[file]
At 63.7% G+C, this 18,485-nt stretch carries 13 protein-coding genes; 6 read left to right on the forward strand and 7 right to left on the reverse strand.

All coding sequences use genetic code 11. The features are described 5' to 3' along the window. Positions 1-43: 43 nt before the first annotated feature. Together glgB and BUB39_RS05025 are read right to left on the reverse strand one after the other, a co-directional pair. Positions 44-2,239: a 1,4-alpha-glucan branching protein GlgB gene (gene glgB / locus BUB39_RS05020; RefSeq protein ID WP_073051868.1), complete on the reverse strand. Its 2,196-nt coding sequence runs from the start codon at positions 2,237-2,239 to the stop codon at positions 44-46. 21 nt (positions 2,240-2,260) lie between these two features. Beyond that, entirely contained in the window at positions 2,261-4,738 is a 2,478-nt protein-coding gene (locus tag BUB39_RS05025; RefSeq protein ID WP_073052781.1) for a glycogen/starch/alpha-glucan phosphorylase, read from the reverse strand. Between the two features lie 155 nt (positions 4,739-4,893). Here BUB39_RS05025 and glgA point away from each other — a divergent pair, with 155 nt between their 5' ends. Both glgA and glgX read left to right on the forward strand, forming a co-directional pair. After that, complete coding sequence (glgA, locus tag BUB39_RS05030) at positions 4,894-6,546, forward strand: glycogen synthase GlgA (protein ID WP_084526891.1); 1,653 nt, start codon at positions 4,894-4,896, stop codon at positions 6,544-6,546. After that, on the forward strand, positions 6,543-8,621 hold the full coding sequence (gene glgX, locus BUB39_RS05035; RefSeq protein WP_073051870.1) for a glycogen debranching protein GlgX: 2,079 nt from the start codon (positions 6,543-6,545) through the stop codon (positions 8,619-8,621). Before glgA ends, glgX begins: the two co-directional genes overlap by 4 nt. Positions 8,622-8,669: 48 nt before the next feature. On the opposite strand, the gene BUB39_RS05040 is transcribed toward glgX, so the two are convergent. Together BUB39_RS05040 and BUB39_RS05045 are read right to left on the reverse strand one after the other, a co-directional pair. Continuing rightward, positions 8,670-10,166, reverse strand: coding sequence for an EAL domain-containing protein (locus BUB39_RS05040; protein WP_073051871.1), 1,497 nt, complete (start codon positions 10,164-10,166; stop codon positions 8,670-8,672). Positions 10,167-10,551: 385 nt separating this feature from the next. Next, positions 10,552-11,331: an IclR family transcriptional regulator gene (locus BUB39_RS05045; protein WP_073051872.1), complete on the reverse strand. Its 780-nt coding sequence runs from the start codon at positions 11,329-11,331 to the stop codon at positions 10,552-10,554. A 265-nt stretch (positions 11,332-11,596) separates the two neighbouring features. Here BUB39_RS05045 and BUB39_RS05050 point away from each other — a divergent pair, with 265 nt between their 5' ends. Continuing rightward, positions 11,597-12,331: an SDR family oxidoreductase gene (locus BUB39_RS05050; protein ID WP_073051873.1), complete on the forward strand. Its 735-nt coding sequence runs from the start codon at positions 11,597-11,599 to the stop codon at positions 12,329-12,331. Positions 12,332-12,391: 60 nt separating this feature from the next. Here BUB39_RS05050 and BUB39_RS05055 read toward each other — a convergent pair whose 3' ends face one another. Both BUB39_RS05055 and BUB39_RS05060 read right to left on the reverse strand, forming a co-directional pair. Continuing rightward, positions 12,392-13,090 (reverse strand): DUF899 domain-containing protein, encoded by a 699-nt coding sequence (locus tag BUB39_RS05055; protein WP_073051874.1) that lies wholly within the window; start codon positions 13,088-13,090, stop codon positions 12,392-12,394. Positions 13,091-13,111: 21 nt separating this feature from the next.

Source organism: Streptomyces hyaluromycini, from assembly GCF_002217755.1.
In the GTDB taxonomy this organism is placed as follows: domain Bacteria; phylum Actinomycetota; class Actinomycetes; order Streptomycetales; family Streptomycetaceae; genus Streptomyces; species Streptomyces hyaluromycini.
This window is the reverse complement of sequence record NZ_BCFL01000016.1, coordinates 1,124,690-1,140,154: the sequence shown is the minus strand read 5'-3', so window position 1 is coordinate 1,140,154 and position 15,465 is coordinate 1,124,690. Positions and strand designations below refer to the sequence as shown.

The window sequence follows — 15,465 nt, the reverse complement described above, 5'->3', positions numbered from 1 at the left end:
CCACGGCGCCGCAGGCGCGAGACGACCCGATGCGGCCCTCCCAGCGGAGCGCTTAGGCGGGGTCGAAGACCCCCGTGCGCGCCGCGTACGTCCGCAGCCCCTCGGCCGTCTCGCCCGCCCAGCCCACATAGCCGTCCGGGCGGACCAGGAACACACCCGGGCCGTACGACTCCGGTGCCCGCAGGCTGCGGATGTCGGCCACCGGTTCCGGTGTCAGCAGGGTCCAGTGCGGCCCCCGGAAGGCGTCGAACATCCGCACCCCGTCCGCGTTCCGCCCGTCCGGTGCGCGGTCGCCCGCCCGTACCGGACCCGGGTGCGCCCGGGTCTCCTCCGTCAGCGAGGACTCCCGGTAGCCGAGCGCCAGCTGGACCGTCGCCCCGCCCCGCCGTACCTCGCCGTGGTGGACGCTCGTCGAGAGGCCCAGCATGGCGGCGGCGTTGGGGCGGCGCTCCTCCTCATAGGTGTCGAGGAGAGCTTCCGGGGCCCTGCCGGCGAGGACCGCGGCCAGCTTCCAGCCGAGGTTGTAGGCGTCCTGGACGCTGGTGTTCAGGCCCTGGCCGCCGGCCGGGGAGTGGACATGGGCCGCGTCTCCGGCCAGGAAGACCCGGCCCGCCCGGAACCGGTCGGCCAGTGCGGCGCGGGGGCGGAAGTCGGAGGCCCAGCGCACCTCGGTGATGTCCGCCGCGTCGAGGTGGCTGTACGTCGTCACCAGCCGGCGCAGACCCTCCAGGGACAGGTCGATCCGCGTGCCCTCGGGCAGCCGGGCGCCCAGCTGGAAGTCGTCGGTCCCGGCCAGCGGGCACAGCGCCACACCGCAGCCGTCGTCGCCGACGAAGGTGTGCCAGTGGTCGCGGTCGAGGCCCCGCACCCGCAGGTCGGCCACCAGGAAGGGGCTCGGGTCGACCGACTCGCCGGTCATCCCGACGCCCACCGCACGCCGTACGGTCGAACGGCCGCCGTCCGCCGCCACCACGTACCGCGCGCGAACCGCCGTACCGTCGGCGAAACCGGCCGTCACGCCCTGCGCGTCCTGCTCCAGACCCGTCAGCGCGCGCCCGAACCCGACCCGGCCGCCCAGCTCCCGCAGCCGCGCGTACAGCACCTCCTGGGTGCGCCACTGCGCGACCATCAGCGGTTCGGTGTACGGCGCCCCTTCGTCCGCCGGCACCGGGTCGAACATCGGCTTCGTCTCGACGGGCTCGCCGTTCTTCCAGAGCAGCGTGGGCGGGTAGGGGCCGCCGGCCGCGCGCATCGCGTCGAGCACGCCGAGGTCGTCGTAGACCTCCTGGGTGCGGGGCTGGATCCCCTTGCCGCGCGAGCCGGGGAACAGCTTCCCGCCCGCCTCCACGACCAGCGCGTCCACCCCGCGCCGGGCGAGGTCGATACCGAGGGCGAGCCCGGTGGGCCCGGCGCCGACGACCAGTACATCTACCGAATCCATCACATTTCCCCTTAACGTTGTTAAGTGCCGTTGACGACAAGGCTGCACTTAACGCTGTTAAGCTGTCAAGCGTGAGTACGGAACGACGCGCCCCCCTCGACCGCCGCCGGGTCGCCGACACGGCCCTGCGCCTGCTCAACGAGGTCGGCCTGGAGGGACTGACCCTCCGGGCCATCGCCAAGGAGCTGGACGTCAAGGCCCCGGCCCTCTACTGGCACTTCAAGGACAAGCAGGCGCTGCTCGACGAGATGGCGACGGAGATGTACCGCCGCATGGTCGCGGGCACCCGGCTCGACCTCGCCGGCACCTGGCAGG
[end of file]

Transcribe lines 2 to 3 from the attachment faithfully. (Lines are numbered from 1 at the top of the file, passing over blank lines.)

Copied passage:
All coding sequences use genetic code 11. The features are described 5' to 3' along the window. Positions 1-43: 43 nt before the first annotated feature. Together glgB and BUB39_RS05025 are read right to left on the reverse strand one after the other, a co-directional pair. Positions 44-2,239: a 1,4-alpha-glucan branching protein GlgB gene (gene glgB / locus BUB39_RS05020; RefSeq protein ID WP_073051868.1), complete on the reverse strand. Its 2,196-nt coding sequence runs from the start codon at positions 2,237-2,239 to the stop codon at positions 44-46. 21 nt (positions 2,240-2,260) lie between these two features. Beyond that, entirely contained in the window at positions 2,261-4,738 is a 2,478-nt protein-coding gene (locus tag BUB39_RS05025; RefSeq protein ID WP_073052781.1) for a glycogen/starch/alpha-glucan phosphorylase, read from the reverse strand. Between the two features lie 155 nt (positions 4,739-4,893). Here BUB39_RS05025 and glgA point away from each other — a divergent pair, with 155 nt between their 5' ends. Both glgA and glgX read left to right on the forward strand, forming a co-directional pair. After that, complete coding sequence (glgA, locus tag BUB39_RS05030) at positions 4,894-6,546, forward strand: glycogen synthase GlgA (protein ID WP_084526891.1); 1,653 nt, start codon at positions 4,894-4,896, stop codon at positions 6,544-6,546. After that, on the forward strand, positions 6,543-8,621 hold the full coding sequence (gene glgX, locus BUB39_RS05035; RefSeq protein WP_073051870.1) for a glycogen debranching protein GlgX: 2,079 nt from the start codon (positions 6,543-6,545) through the stop codon (positions 8,619-8,621). Before glgA ends, glgX begins: the two co-directional genes overlap by 4 nt. Positions 8,622-8,669: 48 nt before the next feature. On the opposite strand, the gene BUB39_RS05040 is transcribed toward glgX, so the two are convergent. Together BUB39_RS05040 and BUB39_RS05045 are read right to left on the reverse strand one after the other, a co-directional pair. Continuing rightward, positions 8,670-10,166, reverse strand: coding sequence for an EAL domain-containing protein (locus BUB39_RS05040; protein WP_073051871.1), 1,497 nt, complete (start codon positions 10,164-10,166; stop codon positions 8,670-8,672). Positions 10,167-10,551: 385 nt separating this feature from the next. Next, positions 10,552-11,331: an IclR family transcriptional regulator gene (locus BUB39_RS05045; protein WP_073051872.1), complete on the reverse strand. Its 780-nt coding sequence runs from the start codon at positions 11,329-11,331 to the stop codon at positions 10,552-10,554. A 265-nt stretch (positions 11,332-11,596) separates the two neighbouring features. Here BUB39_RS05045 and BUB39_RS05050 point away from each other — a divergent pair, with 265 nt between their 5' ends. Continuing rightward, positions 11,597-12,331: an SDR family oxidoreductase gene (locus BUB39_RS05050; protein ID WP_073051873.1), complete on the forward strand. Its 735-nt coding sequence runs from the start codon at positions 11,597-11,599 to the stop codon at positions 12,329-12,331. Positions 12,332-12,391: 60 nt separating this feature from the next. Here BUB39_RS05050 and BUB39_RS05055 read toward each other — a convergent pair whose 3' ends face one another. Both BUB39_RS05055 and BUB39_RS05060 read right to left on the reverse strand, forming a co-directional pair. Continuing rightward, positions 12,392-13,090 (reverse strand): DUF899 domain-containing protein, encoded by a 699-nt coding sequence (locus tag BUB39_RS05055; protein WP_073051874.1) that lies wholly within the window; start codon positions 13,088-13,090, stop codon positions 12,392-12,394. Positions 13,091-13,111: 21 nt separating this feature from the next.

Source organism: Streptomyces hyaluromycini, from assembly GCF_002217755.1.